Do I have COVID-19? A new online tool lets people everywhere assess how likely it is they’ve contracted the novel coronavirus.
C19check.com makes it easy for the general public to self-triage and is designed, in part, to prevent a surge of patients at hospitals and healthcare facilities.
The free tool comes from Vital software with guidance from Emory Department of Emergency Medicine’s Health DesignED Center and the Emory Office of Critical Event Preparedness and Response.
The site is for educational purposes and not a replacement for a healthcare provider evaluation.
“We’re all fighting, in ways big and small, to keep our loved ones out of harm’s reach. But the anxiety and uncertainty around the best way to do that can result in crowded emergency departments that will have difficulty managing the surge,” says Justin Schrager, emergency medicine physician at Emory University Hospital and co-founder of Vital. “Our goal with C19check.com is to prevent that from happening, while also making it super simple for people to understand and follow CDC guidelines.”
C19check.com acts as an easy way to digest expert information and choose the best plan of action. Based on the answers to questions about signs and symptoms, age, and other medical problems, a person is directed to guidance based on CDC guidelines and is placed into one of three categories:
- high risk (needs immediate medical attention),
- intermediate risk (can contact their doctor for guidance about how to best manage their illness),
- low risk (can most likely administer self-care or recover at home).
In any case, the person is never dissuaded from seeking professional medical advice or contacting their healthcare provider for more guidance.
“Doctors know that crowded waiting rooms could make the problem worse because people sick with COVID-19 could infect others, speeding the overall rate of infection,” says Alex Isakov, executive director of Emory University Office of Critical Event Preparedness and Response, and coauthor of the SORT algorithm. “Keeping stress off the system and limiting exposure for at-risk populations is going to be key to managing the community spread of COVID-19.”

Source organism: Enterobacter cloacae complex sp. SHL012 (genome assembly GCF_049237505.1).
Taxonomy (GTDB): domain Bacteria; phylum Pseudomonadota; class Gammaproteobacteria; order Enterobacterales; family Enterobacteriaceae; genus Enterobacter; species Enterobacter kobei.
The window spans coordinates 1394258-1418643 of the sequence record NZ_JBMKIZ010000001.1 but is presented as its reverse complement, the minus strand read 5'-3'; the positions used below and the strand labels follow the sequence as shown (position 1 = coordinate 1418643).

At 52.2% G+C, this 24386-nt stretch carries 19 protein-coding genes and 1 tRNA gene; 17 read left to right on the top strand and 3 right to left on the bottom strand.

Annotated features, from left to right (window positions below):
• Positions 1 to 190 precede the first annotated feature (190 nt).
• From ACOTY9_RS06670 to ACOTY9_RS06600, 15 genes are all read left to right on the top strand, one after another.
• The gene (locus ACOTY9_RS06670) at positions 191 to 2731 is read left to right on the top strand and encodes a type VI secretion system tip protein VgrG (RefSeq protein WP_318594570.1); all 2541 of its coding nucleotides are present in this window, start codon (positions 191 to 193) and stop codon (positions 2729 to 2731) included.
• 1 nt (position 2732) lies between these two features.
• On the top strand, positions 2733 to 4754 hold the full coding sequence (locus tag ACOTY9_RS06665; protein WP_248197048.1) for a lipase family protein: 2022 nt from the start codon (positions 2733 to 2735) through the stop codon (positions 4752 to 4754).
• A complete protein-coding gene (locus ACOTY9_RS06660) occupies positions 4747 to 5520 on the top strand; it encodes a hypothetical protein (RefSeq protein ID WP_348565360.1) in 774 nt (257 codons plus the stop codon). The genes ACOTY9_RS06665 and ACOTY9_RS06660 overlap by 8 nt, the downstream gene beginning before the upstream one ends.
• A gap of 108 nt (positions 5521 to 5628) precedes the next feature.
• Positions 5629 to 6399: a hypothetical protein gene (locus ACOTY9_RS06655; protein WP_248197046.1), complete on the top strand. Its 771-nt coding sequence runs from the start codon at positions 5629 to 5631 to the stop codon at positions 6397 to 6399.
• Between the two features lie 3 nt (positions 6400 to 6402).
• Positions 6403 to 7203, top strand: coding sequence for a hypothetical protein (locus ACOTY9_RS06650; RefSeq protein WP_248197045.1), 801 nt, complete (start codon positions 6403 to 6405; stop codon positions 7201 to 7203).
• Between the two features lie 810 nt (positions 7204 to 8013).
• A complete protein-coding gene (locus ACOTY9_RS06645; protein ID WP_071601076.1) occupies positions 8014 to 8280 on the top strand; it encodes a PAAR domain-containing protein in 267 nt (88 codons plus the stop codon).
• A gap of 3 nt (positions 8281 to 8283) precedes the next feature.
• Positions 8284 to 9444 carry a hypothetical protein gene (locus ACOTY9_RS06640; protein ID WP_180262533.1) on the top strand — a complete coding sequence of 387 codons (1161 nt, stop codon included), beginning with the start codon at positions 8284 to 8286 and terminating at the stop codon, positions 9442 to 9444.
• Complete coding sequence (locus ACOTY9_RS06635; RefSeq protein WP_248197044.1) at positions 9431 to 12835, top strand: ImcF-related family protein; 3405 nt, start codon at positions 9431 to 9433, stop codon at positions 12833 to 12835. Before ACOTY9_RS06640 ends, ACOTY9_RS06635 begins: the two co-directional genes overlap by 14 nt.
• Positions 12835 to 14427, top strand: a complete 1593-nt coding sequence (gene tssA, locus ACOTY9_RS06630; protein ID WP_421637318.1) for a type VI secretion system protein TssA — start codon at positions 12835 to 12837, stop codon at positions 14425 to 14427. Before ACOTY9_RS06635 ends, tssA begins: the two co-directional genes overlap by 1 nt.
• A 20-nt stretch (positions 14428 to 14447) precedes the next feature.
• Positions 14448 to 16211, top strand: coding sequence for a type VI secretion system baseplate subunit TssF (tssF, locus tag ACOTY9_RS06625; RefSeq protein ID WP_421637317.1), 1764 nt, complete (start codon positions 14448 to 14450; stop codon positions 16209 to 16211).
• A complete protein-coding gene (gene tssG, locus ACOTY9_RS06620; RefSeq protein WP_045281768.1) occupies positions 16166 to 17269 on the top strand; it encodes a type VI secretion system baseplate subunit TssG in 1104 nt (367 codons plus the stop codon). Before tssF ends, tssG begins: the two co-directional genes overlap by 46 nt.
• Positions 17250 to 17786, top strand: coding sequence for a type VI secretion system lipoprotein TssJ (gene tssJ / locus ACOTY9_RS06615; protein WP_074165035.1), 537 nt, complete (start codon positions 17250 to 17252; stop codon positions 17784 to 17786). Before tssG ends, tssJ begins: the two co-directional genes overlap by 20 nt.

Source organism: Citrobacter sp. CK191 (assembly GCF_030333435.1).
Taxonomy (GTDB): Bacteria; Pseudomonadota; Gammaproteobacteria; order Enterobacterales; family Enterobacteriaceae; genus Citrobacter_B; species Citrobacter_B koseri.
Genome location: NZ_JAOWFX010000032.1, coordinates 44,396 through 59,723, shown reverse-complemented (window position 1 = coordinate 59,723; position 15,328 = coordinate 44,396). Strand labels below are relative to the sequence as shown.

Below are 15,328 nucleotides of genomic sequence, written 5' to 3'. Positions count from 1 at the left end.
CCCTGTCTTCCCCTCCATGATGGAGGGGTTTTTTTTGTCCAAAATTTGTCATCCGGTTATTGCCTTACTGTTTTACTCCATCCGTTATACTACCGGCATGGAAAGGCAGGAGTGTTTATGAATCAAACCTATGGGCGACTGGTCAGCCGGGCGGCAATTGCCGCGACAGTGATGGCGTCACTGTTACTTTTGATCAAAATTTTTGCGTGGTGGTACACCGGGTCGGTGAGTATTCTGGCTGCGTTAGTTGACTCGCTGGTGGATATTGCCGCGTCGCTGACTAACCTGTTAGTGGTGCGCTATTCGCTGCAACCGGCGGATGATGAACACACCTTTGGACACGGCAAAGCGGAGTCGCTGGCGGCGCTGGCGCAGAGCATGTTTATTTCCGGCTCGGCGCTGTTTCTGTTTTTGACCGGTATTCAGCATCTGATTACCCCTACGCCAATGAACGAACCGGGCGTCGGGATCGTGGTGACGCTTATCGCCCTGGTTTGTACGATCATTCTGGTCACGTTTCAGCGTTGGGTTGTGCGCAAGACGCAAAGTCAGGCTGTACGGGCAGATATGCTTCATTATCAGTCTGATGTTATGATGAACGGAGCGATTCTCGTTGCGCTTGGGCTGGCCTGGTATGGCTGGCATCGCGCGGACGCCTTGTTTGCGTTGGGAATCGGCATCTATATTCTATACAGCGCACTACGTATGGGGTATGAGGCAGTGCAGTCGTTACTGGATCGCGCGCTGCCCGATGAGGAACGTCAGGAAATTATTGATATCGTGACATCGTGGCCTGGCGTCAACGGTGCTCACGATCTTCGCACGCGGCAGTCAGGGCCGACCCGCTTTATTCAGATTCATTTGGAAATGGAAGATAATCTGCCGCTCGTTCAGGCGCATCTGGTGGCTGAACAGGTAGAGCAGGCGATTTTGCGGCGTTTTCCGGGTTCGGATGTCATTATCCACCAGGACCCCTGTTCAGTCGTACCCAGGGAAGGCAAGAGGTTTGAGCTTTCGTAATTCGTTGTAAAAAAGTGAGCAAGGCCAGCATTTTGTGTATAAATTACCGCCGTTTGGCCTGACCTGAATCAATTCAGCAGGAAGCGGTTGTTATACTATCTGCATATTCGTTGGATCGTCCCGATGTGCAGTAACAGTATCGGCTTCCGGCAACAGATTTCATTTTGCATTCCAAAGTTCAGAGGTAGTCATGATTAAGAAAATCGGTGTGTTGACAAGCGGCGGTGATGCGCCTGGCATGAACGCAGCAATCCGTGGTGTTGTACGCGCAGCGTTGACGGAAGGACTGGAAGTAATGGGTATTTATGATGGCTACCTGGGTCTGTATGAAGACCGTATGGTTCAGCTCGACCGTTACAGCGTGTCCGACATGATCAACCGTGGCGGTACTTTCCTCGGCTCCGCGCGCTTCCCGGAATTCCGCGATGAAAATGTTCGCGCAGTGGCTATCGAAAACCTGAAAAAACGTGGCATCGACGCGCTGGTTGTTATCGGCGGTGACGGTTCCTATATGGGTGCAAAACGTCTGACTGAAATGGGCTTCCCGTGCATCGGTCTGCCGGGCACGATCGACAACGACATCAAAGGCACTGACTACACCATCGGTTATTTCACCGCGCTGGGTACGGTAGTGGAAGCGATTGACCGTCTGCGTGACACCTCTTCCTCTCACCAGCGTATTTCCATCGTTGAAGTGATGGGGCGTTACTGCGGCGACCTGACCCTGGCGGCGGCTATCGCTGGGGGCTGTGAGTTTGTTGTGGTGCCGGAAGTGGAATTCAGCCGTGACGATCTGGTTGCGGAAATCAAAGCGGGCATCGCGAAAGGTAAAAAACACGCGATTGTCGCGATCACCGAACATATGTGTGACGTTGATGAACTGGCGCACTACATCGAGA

The site is live and will be available for the duration of the COVID-19 public health emergency. It was built as a public service and is completely free. It is available on any computer, and both lay people and medical professionals can use it. It collects no personal information. It makes the company no money. Users can opt to share a zip code to contribute to research tracking the geographic spread and eventual recovery from the pandemic.
“We designed this tool as a way for the public to have something user friendly and evidence based to assess their risk and help guide them to the necessary next steps,” says Anna Quay Yaffee, assistant professor of emergency medicine and director of Global Health in Emergency Medicine Section at Emory University School of Medicine. “We want people who are low risk to have some cautious reassurance, and those who are at higher risk to know how to seek care and get more information.”
“The goal of this tool is to empower individuals, to better understand CDC guidance, and help to inform them about whether they should stay at home, seek medical care or go to the hospital,” says David Wright, chair of the emergency medicine department.
“We understand the public is concerned about the pandemic, about their signs and symptoms. They want guidance and we built this as a resource to help guide their actions, with easy to use, accessible information.”
Source: Emory University